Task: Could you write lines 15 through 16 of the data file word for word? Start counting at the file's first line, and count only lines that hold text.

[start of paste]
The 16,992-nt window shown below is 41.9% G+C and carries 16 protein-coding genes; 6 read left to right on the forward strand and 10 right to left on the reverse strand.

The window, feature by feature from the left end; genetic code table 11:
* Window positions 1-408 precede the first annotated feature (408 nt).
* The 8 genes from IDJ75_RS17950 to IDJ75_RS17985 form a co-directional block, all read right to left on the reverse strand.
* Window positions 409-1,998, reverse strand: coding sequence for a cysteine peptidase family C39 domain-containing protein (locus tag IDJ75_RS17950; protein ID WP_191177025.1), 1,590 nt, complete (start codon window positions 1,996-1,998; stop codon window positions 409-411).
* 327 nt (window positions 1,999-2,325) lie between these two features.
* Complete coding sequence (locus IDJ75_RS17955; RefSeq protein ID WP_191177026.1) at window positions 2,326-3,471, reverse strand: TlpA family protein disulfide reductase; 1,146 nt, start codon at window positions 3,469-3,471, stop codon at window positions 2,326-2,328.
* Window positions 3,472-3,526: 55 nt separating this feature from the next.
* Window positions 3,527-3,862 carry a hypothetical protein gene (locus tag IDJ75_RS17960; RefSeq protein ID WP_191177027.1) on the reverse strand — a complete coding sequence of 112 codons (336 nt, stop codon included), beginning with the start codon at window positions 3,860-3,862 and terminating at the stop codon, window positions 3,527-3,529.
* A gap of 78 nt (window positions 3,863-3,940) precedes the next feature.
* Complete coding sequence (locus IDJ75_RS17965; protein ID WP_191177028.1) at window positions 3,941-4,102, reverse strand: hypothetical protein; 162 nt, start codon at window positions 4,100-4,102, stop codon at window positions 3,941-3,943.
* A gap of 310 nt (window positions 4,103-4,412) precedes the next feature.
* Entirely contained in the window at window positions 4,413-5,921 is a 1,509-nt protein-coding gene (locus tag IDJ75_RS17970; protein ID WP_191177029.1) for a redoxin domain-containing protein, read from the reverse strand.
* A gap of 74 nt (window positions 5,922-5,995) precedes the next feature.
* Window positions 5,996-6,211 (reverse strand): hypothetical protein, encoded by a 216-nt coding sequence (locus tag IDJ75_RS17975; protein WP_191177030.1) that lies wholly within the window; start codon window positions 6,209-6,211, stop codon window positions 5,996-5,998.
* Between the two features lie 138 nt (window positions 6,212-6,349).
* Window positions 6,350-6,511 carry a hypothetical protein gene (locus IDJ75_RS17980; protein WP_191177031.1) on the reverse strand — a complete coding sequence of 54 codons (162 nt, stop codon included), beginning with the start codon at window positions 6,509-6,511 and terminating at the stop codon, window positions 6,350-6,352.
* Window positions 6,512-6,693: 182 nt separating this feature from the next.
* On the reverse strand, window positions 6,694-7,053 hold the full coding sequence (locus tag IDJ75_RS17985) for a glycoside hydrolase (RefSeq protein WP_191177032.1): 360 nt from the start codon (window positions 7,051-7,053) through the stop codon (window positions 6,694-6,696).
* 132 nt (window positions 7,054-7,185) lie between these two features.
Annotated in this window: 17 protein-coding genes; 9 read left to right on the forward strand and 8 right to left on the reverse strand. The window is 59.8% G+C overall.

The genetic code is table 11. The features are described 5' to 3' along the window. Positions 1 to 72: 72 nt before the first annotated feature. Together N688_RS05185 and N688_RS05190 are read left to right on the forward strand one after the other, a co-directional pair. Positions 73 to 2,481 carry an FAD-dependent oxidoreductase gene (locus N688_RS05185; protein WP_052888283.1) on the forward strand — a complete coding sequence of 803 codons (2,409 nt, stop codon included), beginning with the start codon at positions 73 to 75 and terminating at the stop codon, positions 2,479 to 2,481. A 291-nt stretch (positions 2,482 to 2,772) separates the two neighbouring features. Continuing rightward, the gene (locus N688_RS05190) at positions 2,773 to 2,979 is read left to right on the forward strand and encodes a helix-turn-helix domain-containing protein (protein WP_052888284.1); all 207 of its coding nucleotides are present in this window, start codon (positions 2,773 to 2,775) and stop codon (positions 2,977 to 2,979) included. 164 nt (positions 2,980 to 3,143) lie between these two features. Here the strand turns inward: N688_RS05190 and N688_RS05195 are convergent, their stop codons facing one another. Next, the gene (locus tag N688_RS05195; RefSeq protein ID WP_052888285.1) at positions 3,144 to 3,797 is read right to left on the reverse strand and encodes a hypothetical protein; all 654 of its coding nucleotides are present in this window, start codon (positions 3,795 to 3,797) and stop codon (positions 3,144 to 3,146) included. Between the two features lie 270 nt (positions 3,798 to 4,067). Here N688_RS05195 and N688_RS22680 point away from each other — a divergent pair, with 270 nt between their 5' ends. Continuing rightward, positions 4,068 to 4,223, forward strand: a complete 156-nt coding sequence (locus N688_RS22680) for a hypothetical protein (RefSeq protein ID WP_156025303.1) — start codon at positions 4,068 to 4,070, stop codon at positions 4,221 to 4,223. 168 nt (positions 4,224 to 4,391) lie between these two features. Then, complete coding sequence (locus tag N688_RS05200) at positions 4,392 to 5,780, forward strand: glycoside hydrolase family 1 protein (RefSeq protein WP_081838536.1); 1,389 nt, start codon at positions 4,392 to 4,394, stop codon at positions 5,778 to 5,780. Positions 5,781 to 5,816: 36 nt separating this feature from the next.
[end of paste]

* Window positions 5,996-6,211 (reverse strand): hypothetical protein, encoded by a 216-nt coding sequence (locus tag IDJ75_RS17975; protein WP_191177030.1) that lies wholly within the window; start codon window positions 6,209-6,211, stop codon window positions 5,996-5,998.
* Between the two features lie 138 nt (window positions 6,212-6,349).